What I Did with a Whole Bunch of Basil

Basil

I got a massive amount of basil from the CSA this week. Here, in fact, is a self portrait taken with the basil in hand for scale. I think you will agree that this is a lot of herb, dude:

How do I keep basil fresh for as long as possible? This is how much I got this week from my CSA.

After quickly polling the internet on how to keep it fresh for as long as possible, I wound up trimming the ends and putting it in a vase of water as if it were a bouquet of flowers. I then put a plastic grocery bag loosely over the top. Almost a week later and the few stems that remain still have fresh, green leaves.

[207/365] Tomatoes and Basil

Over the week I added the basil to tons of salads, especially combined with the wonderful tomatoes I also received from the farm. Add a little olive oil, balsamic, salt and pepper and you have yourself a treat. (Fresh mozzarella is optional of course, if you eat dairy, but totally not necessary, AHEM.)

Of course, you had to figure a bunch of pesto was also in order. And you were correct. That’s exactly what I made today. The last time I had made pesto, I thought the raw garlic was a little too, well, raw-garlicky, so this time I roasted it first. That was sort of a problem — I liked the flavor it brought, but I should have waited for it to cool down thoroughly before adding it to the mix. It was too warm and therefore caused the basil to wilt a bit, turning the mix a very dark green instead of the spring-like fresh green I desired. It tasted good, of course, but lesson learned!

[188/365] Pesto

(This photo is from my previous batch with the raw garlic — I didn’t photograph today’s batch because the color made me sad.)

Here’s how I do a vegan pesto (amounts are approximate):

1/3 cup olive oil
1/3-1/2 cup toasted pine nuts
all the fresh basil you have
1-5 cloves of cooled down roasted garlic (to taste)
1-2 tablespoons nutritional yeast (optional — adds a salty/cheese-like flavor)

Blend all the above in your cheapo walmart belnder and don’t worry. It will blend up just fine.

Here’s what I made with it for dinner:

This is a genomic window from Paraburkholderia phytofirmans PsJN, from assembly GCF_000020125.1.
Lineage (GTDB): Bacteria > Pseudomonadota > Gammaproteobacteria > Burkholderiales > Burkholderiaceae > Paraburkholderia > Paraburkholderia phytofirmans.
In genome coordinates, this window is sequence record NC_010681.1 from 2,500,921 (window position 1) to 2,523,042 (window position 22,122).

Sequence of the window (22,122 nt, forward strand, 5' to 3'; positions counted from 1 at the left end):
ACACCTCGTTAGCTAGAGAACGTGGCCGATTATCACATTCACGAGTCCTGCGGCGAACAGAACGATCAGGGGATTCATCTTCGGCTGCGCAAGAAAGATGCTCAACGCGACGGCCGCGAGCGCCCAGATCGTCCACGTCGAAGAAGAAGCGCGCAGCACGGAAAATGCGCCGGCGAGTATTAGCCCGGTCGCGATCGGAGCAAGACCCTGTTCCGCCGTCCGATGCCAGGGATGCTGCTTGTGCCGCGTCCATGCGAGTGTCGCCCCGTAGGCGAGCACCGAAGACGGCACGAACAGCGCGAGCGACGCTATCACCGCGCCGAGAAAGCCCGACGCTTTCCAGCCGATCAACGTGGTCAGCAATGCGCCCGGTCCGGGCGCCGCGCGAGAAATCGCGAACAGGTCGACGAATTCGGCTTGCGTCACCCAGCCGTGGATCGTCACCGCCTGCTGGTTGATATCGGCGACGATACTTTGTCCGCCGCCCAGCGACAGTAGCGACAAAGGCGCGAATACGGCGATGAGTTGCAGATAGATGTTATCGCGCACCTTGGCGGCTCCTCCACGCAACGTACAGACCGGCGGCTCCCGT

Whole Grain Rotini with Pesto

Whole grain rotini
portobello mushrooms
Field Roast vegan sausage
fresh roma tomatoes from the farm
pesto
some fresh basil leaves

I cooked the mushrooms and crumbled vegan sausage in a pan with a little olive oil, deglazed it with a splash of white wine from my glass, and tossed in the chopped tomatoes just to warm them up at the end. I added this to the cooked pasta and put a couple big globs of pesto in there and stirred it around. As you can see by now, this is a highly technical recipe. I hope you are paying attention there in the back row.

This dish was so good and satsfying that I literally exclaimed aloud to my empty apartment about it. Go forth and try!

6 Comments

  1. Your CSA posts are the best. I’m suffering through a bout of cruddy weather in July! Daytime highs for the month have been about 18°C or less, with nighttime lows around 7°C. Normal for July is 26° or more. Awful, awful.

    In addition, voles have been ravaging my garden. Recently they have begun eating the roots of my brussels sprouts plants. Aside from that, however, the rest of the garden is moving along. I still have yet to pick a ripe tomato (cold weather is not favourable to tomato plants).

    Have been doing a great deal of hiking and I have come across two isolated sites that are absolutely full of wild blackberries (mûres in French) and sloes. I seem to be the first to have come across them and will be returning to these sites to take advantage of the free bounty! (Almost like CSA, but not quite).

    Reply

    1. Wild blackberries sound amazing! I’m also laughing a bit about the voles over here. “Voles.” The name has comedy built right in! I hope your tomatoes ripen up.

      Reply

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